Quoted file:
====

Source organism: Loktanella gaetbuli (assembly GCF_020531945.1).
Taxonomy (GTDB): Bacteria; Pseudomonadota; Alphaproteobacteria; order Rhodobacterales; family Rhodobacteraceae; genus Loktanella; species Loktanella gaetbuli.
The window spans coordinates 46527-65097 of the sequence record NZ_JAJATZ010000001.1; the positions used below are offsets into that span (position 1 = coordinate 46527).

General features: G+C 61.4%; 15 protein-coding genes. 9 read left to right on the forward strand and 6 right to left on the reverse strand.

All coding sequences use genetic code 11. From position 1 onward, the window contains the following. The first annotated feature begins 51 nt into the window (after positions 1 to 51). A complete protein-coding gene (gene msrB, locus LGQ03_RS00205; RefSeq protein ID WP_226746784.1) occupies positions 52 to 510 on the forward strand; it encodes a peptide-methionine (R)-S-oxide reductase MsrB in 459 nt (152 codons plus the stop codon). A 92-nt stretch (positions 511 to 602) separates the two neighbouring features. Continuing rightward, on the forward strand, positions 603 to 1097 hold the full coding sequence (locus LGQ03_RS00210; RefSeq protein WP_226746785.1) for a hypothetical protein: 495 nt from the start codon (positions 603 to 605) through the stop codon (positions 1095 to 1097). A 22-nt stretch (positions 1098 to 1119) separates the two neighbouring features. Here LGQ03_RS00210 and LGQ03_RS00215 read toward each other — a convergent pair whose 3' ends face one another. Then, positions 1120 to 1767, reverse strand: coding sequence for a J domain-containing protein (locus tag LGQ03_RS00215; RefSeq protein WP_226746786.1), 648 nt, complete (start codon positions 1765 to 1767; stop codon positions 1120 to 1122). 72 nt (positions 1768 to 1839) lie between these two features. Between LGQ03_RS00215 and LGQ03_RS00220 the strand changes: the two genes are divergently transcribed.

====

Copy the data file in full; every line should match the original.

Source organism: Loktanella gaetbuli (assembly GCF_020531945.1).
Taxonomy (GTDB): Bacteria; Pseudomonadota; Alphaproteobacteria; order Rhodobacterales; family Rhodobacteraceae; genus Loktanella; species Loktanella gaetbuli.
The window spans coordinates 46527-65097 of the sequence record NZ_JAJATZ010000001.1; the positions used below are offsets into that span (position 1 = coordinate 46527).

General features: G+C 61.4%; 15 protein-coding genes. 9 read left to right on the forward strand and 6 right to left on the reverse strand.

All coding sequences use genetic code 11. From position 1 onward, the window contains the following. The first annotated feature begins 51 nt into the window (after positions 1 to 51). A complete protein-coding gene (gene msrB, locus LGQ03_RS00205; RefSeq protein ID WP_226746784.1) occupies positions 52 to 510 on the forward strand; it encodes a peptide-methionine (R)-S-oxide reductase MsrB in 459 nt (152 codons plus the stop codon). A 92-nt stretch (positions 511 to 602) separates the two neighbouring features. Continuing rightward, on the forward strand, positions 603 to 1097 hold the full coding sequence (locus LGQ03_RS00210; RefSeq protein WP_226746785.1) for a hypothetical protein: 495 nt from the start codon (positions 603 to 605) through the stop codon (positions 1095 to 1097). A 22-nt stretch (positions 1098 to 1119) separates the two neighbouring features. Here LGQ03_RS00210 and LGQ03_RS00215 read toward each other — a convergent pair whose 3' ends face one another. Then, positions 1120 to 1767, reverse strand: coding sequence for a J domain-containing protein (locus tag LGQ03_RS00215; RefSeq protein WP_226746786.1), 648 nt, complete (start codon positions 1765 to 1767; stop codon positions 1120 to 1122). 72 nt (positions 1768 to 1839) lie between these two features. Between LGQ03_RS00215 and LGQ03_RS00220 the strand changes: the two genes are divergently transcribed.